Zimbabwe has never created such debt in the economy ever. Essentially in this era of neo-liberal economics, most economies are run by printing money [by debt]. Without debt a lot of nations would not stand.
In theory debt is meant to result in increased borrowing by industry for production and to consumers for consumption of the industrial output. Sadly, it doesn't quite work like that as most of the capital ends up in elite bankers hands for gambling in derivatives and market speculation.
So the fallacy that printing money kills the economy as it did Zimbabwe is fallacious at best and ignorant in the true sense of current neo-liberal economic practice.
Zimbabwe was affected by a multiplicity of other factors that include sanctions, over consumption, low debt allocation to production, a lack of innovation and corresponding low industrial production.
Having made a lot of assertions above, it‘s only fair for me to qualify a few exceptions in my position:
• The concept of debt creation in fractional reserve banking is driven by capital owner's appetite for rent seeking or earning interest off money made from thin air.
This essentially means for every loan you receive from a commercial bank, they are lending you just 10% of money thar is backed by reserves, while the rest is zeros created by a computer. And if they are charging you 10% interest they are making 900% on their real capital.....genius right?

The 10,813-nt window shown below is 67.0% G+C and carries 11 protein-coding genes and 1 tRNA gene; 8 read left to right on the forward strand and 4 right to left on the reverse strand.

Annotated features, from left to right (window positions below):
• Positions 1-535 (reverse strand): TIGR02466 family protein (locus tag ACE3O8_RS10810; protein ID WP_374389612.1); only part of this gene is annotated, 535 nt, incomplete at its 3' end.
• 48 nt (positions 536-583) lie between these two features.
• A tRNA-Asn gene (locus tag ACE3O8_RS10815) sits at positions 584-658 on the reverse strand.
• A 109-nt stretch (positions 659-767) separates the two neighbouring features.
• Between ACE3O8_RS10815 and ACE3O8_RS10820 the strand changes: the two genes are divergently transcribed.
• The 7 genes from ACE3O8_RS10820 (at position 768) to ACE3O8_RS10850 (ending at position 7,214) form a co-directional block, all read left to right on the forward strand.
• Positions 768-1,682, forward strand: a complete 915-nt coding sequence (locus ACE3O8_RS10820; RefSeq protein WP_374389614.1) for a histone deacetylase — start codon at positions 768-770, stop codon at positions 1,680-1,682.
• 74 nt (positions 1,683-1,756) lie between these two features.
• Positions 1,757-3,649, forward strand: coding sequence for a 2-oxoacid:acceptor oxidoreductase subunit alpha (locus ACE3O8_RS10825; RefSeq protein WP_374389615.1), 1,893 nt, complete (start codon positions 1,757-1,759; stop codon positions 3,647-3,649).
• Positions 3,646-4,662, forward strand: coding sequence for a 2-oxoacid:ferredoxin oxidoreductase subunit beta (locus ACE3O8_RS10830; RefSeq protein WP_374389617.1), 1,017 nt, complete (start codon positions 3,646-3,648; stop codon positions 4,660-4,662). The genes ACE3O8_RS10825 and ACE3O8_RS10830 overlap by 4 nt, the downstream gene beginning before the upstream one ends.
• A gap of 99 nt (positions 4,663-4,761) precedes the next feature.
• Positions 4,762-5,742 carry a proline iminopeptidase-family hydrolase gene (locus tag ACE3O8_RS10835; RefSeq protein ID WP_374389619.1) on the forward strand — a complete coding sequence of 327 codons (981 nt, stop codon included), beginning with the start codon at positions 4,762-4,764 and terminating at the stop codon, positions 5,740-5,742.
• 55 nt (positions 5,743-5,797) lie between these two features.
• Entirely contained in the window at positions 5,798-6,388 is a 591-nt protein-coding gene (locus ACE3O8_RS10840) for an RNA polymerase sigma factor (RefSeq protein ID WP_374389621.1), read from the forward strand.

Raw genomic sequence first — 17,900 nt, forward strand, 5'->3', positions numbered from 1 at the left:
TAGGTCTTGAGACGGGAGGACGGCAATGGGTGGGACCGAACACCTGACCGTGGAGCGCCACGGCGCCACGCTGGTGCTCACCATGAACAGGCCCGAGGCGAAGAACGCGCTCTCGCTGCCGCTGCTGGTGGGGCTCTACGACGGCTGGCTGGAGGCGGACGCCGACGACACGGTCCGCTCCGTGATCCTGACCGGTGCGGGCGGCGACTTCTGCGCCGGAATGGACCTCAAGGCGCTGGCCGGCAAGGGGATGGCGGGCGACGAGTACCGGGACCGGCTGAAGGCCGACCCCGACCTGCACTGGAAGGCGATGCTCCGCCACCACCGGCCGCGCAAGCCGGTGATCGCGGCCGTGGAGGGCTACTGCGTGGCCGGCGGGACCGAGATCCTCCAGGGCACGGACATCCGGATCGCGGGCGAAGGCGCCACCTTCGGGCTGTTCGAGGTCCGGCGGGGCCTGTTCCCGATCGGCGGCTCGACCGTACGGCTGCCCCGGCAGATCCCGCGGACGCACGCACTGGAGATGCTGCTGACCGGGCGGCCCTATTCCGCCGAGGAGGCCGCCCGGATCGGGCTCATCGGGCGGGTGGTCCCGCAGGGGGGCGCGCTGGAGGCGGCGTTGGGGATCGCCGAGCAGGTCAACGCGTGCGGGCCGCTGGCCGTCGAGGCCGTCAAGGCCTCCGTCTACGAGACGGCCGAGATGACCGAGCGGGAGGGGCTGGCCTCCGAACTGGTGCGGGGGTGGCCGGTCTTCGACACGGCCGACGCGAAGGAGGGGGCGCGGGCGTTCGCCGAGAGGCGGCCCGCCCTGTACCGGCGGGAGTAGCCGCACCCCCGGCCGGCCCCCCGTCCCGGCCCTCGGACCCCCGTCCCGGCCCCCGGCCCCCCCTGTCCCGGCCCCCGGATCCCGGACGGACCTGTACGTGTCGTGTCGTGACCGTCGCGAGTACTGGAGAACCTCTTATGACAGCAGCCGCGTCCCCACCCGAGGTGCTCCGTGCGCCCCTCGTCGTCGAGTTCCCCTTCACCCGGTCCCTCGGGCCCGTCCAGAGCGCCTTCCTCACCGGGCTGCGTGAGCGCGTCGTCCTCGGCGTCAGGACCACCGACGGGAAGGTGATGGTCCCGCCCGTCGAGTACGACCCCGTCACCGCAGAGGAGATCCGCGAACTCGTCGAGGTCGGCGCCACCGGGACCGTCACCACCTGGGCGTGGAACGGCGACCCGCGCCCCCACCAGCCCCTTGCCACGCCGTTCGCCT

But experts have pointed out in clear terms that this cycle of continuous debt that piles more money in the hands of the few at the top of the money creation cycle will lead to a debt bubble that we can not ever repay.
• Already financial experts are saying our international debt has already passed the point of being amortizable, as all the capital and money is concentrated in the rent seekers hands: banks, western gvts, investors and industrialists.
• Zimbabwe's problem in the neo-liberal context has been a lack of the ability to create debt. Our commercial banks not lending toward production or them charging exorbitant interest rates that prohibit borrowing for production, employment creation and investment in captal accumulation: new machines, technology and innovation.
• However, in practical terms the Zimbabwe citizen is less indebted than they would if our commercial banks were lending. Currently $4bil of Zimbabwe's sovereign debt is private debt.
• And in contrast to the rest of the world, Zimbabwe has a higher ratio of physical currency floating in the economy vs debt.
• As some might already know Gaddafi was killed for trying to create the African Dinah which was meant to be backed by African gold and other minerals.
I still believe, at the risk of being attacked, Zimbabwe needs to look at a new currency backed by our resources to resuscitate the economy.......however, we will need to employ vast capital to accumulate that amount of resources.
I'm still not sure that debt is beneficial, particularly external multi-lateral debt but I know that productive nations like Saudi Arabia, Dubai, Russia and even Nigeria run economies of very small debt, which maybe a testament that you don't have to run an economy on debt.
Rutendo Bereza Matinyarare